Widely regarded as one of the worst films of all time, Tom Green’s 2001 comedy Freddy Got Fingered is far from it. From every technical standpoint, the film is competently made and tightly structured. What seems to grate with people is the very specifically absurd sense of humour which, admittedly, is not for everyone. It is understandable why some people would hate this film but regarding it as one of the worst comedies ever made is not giving due regard to the context in which it was made.
Having achieved international fame through his brand of offbeat humour on MTV (when that was a relevant cultural institution), he was offered the opportunity to write, direct and star in a feature film that would presumably cash in on his fan-base. The daring film that resulted was met with critical panning as well as several Razzie Awards (the anti-Oscars highlighting the year’s worst films). To Tom Green’s credit, he had the thick skin to accept in person unlike any previous recipient. Yet within the film is Green’s own meta-commentary on a creative if offbeat mind being met with rejection.
[perfectpullquote align=”right” cite=”” link=”” color=”#F42A2A” class=”” size=”18″]That’s why you probably remember Dude, Where’s My Car? being enjoyable but don’t remember its repugnant transphobia.[/perfectpullquote]
The film is among a string of high-profile “gross-out” comedies released at the turn of the century; American Pie, Road Trip and other such films. Combining humour relating to bodily functions or taboo subjects (often of a sexual nature) with farcical situations in which characters embarrass themselves, they were considered edgy entertainment. They tended to be popular at the box office and home rental market (R.I.P.). At the time they were harmless fun. That’s why you probably remember Dude, Where’s My Car? being enjoyable but don’t remember its repugnant transphobia.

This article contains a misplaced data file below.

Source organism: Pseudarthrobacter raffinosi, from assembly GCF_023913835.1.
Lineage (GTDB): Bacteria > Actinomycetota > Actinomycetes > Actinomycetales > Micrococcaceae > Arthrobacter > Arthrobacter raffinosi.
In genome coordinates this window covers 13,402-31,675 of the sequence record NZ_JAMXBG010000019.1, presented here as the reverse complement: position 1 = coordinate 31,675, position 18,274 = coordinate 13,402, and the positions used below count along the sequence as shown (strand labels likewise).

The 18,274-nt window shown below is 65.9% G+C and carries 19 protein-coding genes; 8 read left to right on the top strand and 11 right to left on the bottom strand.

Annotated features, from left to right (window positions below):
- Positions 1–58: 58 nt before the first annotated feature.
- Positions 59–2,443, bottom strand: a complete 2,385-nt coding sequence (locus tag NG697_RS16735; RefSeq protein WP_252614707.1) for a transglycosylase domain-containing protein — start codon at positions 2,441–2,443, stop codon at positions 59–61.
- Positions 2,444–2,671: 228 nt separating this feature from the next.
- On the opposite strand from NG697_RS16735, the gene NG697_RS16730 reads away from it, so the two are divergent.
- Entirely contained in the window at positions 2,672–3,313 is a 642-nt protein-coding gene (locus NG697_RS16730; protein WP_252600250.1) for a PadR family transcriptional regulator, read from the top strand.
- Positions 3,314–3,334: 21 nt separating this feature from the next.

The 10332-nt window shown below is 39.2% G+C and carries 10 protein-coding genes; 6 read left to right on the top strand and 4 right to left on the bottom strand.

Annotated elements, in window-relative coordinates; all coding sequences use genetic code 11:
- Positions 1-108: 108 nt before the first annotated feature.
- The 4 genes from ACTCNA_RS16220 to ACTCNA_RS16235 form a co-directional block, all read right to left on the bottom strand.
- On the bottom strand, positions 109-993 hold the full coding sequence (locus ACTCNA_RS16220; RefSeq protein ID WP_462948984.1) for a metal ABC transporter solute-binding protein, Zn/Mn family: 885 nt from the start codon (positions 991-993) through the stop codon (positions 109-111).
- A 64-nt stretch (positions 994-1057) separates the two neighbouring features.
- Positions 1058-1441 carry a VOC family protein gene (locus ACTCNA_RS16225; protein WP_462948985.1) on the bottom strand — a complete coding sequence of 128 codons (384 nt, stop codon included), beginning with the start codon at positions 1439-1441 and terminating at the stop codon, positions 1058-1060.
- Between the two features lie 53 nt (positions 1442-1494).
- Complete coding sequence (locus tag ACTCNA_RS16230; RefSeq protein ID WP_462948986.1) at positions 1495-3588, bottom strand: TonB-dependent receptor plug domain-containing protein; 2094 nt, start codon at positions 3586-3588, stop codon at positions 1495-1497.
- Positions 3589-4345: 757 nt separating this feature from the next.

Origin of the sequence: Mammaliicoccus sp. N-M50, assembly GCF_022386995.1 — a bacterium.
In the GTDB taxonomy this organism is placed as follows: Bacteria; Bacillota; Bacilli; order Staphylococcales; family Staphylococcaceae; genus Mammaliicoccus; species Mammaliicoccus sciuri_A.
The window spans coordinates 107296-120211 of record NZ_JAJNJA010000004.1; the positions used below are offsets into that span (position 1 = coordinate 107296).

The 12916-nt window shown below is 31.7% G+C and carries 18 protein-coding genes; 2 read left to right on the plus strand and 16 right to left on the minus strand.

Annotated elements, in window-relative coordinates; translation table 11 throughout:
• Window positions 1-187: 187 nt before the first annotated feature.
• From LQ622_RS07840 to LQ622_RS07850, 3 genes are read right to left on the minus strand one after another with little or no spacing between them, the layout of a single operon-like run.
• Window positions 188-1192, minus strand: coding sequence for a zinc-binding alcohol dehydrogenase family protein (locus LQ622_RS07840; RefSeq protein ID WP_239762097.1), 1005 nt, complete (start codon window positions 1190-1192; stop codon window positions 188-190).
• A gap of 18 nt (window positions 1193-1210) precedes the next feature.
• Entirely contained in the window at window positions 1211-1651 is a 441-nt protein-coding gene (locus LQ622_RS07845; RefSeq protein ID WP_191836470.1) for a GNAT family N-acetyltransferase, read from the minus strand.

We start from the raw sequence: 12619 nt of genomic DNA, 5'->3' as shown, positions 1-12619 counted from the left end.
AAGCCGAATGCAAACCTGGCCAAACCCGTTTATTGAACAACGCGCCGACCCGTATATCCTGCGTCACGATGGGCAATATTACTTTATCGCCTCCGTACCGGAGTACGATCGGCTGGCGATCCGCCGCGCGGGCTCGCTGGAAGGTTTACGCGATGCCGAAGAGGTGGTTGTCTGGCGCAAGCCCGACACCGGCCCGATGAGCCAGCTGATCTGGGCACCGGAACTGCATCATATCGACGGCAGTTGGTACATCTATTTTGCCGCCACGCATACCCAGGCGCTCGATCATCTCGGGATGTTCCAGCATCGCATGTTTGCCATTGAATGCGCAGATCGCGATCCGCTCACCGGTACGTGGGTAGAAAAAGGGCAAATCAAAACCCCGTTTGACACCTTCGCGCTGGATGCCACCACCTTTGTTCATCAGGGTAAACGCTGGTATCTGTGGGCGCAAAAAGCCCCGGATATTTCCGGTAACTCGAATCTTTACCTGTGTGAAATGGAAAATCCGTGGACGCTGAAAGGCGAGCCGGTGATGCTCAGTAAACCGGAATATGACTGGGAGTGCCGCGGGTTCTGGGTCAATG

Freddy Got Fingered attempts to satirise such films, taking gross-out humour to a deliberately overblown extreme, in order to highlight how immature it is for audiences to connect with these films. In pushing to such extremes however, the film came to be misunderstood by critics and audiences alike as a particularly egregious example of the genre’s flaws rather than a self-conscious examination of those flaws.
The film also offers what I call a neurodiverse gaze; the perspective of someone with ADHD, Asperger’s, dyslexia or any condition where the brain has different abilities from what is considered typical. If Tom Green himself doesn’t have ADHD, his character Gordon Brody or “Gord” certainly does. The world this character lives in will be seen through that neurodiverse perspective. If that means the humour seems alien to certain viewers, that is what will highlight mainstream society’s disconnect with those who see the world differently. Rigging a pulley system to eat sausage while playing the keyboard can seem like weird humour that’s trying too hard. To a neurodiverse viewer, it is easier to imagine some thought process that led to Gord combining suggestions for relaxation that were intended to be considered in isolation.
The very first scene shows the crude drawings of aspiring animator Gord’s creation “X-Ray Cat”. Without any context for the story, the audience sees the characters and humour created by someone whose mind clearly operates in a special way. The camera pulls back to reveal our main character, a 28-year-old man giggling on his bed like a teenager. This beautifully captures the jarring discord between his momentary glee and the poignant sadness of his arrested development.
The opening credits see Gord skateboarding through a shopping mall as security guards chase him and shoppers look aghast. The Sex Pistols’ ‘Problem’ plays, with its refrain “Problem? / Problem? / The Problem is You!” encapsulating punk rock’s challenge that mainstream society are the ones who behave inhumanely. The film makes astute use of well-known songs throughout since it had the budget to afford royalty payments. When Gord meets his parents in the car-park (played by Airplane II stars Julie Hagerty and Rip Torn), the premise of the film is established that Gord is moving to Los Angeles to fulfil his life-long dream of being a great animator. We see Gord’s father Jim be brusquely dismissive of his drawings, his form of self-expression. We see Gord’s straight-laced younger brother Freddy (American Pie’s Eddie Kaye Thomas) envious of the attention Gord is receiving.